Saturday, July 8, 2017

"a sword will pierce through your own soul also"

"God wills that Mary be in time the Mother of his Son; [and] this on the condition that the extremely exalted bond of affinity by which Jesus belongs to her will be the foundation of a grace that will separate her from him all the more.  She will be his Mother not in order that she might revel ecstatically in the sweets of his presence while he is afflicted with exhaustion [(ennui)] and consumed by sorrows; it is rather in order that he might be in her womb a bouquet of extremely bitter myrrh, and that she might be for him, in the flesh that she supplies and the nourishment that she provides him with, a living source of displeasures [(dèplaisirs)]. . . . Her motherhood [(qualité de mère)] detaches her from her Son, and her extremely exalted affinity with the incarnate Word is a cross that crucifies [both] God and Mary."

     Louis Chardon, La croix de Jésus (Paris:  Cerf, 2004 [1647]) 1.28.369, as quoted by Aaron Riches, Ecco homo:  on the divine unity of Christ, Interventions (Grand Rapids, MI:  Eerdmans, 2016), 242n28 (translation mine, though I see that a translation by Murphy & Thornton was published in 1957-1959).  Apparently Chardon goes on to sketch out the "pilgrimage of faith" by which Mary is led to embrace ever more concretely this ever more wrenching separation (242-246):
The whole 'weight' of Jesus' life leading to the Cross is the weight of the Holy Spirit.  The Spirit who drove Jesus into the wilderness (cf. Mark 1:12) now drives him to the Cross where he offers himself without blemish 'through the Spirit' (cf. Heb 9:14).  The Spirit is the 'crucifier,' the unio that joins Son to Father in his being and in his abandonment.  The vinculum amoris pours forth in the moment of total sui exinanitio [(self-emptying)] in order to realize the living death and dying life that is the Christian vocation perfectly revealed and lived by Mary in the moment of the Sacrifice of Calvary [(245-246, underscoring mine)].

Small on the "fruits of modernity"

     "So yes, liberalism didn't happen, peace and prosperity didn't materialize.  But because Bellaigue's value system is backwards binary—modernity equals good, bad equals not modernity—he's ultimately unable to make coherent sense of the history he's telling.  Secret police, genocides, one-party states, revolutionary utopianism, consumerism, radical terrorism, rentier economies, huge sovereign debts:  all these dispiriting twentieth-century phenomena are fruits of modernity.  Indeed, they happened because of, not despite, the Enlightenment, reaching their modern forms, so repugnant to any truly enlightened sensibility, thanks not to religious 'bigots' and 'stick-in-the-muds', but to the modern cast of mind Bellaigue champions so uncritically:  literate and ideological, obsessed with science and technology, and fixated on the future, never on the past, on new and final solutions, never on traditional wisdom."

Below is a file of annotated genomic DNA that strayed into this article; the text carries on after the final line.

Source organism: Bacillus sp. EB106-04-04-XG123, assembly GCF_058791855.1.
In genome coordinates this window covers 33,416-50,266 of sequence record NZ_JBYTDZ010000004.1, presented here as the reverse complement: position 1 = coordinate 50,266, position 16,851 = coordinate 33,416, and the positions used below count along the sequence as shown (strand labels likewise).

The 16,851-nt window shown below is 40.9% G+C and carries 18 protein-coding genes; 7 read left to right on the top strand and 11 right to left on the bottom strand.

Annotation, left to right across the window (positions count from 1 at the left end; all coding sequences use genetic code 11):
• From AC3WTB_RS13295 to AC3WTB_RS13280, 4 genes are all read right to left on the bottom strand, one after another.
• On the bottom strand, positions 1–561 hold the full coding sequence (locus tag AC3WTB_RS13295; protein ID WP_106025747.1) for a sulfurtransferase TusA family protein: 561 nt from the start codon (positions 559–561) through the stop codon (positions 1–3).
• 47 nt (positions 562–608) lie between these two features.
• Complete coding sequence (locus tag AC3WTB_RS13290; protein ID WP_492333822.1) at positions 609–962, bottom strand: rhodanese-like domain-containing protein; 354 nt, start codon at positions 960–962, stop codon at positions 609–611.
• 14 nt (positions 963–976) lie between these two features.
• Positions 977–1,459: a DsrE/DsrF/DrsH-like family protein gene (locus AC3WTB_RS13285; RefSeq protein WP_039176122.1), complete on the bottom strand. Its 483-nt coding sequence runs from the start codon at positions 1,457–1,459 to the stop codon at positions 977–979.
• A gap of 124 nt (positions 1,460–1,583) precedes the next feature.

Thomas Small, "Truly modern Muslims:  the thorny question of what it means to be Islamic," a review of, among others, Christopher de Bellaigue, The Islamic enlightenment:  the modern struggle between faith and reason:  1798 to modern times, Times literary supplement no. 5958 (June 9, 2017):  8-9 (7-9).  I have not read the book.
     Commenting on Tariq Ramadan's Islam:  the essentials, Small says
Ramadan does not ignore jihadbut I almost wish he had.  Again, it's all smoke and mirrors, beginning with his claim that it is only in an echo of 'the Christian crusades' that Westerners present jihad as 'holy war', which is getting it precisely backwards.  By the time of the Crusades, Christendom in both East and West had endured centuries of aggression at the hands of the Caliphate, and Christian knighthood took on a sacralized dimension only in emulation of the ghazis of Islam.

Thursday, July 6, 2017

Luther on the Divine office

"in the wake of the Leipzig Debate, Luther's attitude to his monastic vocation began to alter.  From his early years as a monk, he had been obliged to attend services and perform the 'hours,' the repetition of prayers that took such a prominent place in a monk's daily routine and consumed much of his time.  Even after the Augsburg discussions, when Staupitz had released Luther from his vows, he still found it hard to give up this duty, as if it were a burden he could not put down.  At some point in 1520, however, he stopped altogether.  He recalled in 1531, 'Our Lord God pulled me by force away from the canonical hours in 1520, when I was already writing a great deal, and I often saved up my hours for a whole week, and then on Saturday I would do them one after another so that I neither ate nor drank anything for the whole day, and I was so weakened that I couldn't sleep, so that I had to be given Dr. Esch's sleeping draught, the effects of which I still feel in my head.'  In the end, a 'whole quarter-year' of hours had mounted up:  'This was too much for me, and I dropped it altogether.'  The resulting liberation—and the amount of time it freed up—may have played a part in the burst of creativity he experienced in 1520:  Now he could devote himself to writing and thinking without interruption or guilt."

     Lyndal Roper, Martin Luther:  renegade and prophet (New York:  Random House, 2017), 134 and 446nn1-3, citing WA Tischreden 2, p. 11 (no. 1253), and 5, p. 137 (133 ff., no. 5428).  See also (says Roper) 3, no. 3651; 4, nos. 4082, 4919, and 5094; 5, no. 6077; and WA 17.1, 112ff. (a sermon of 1525).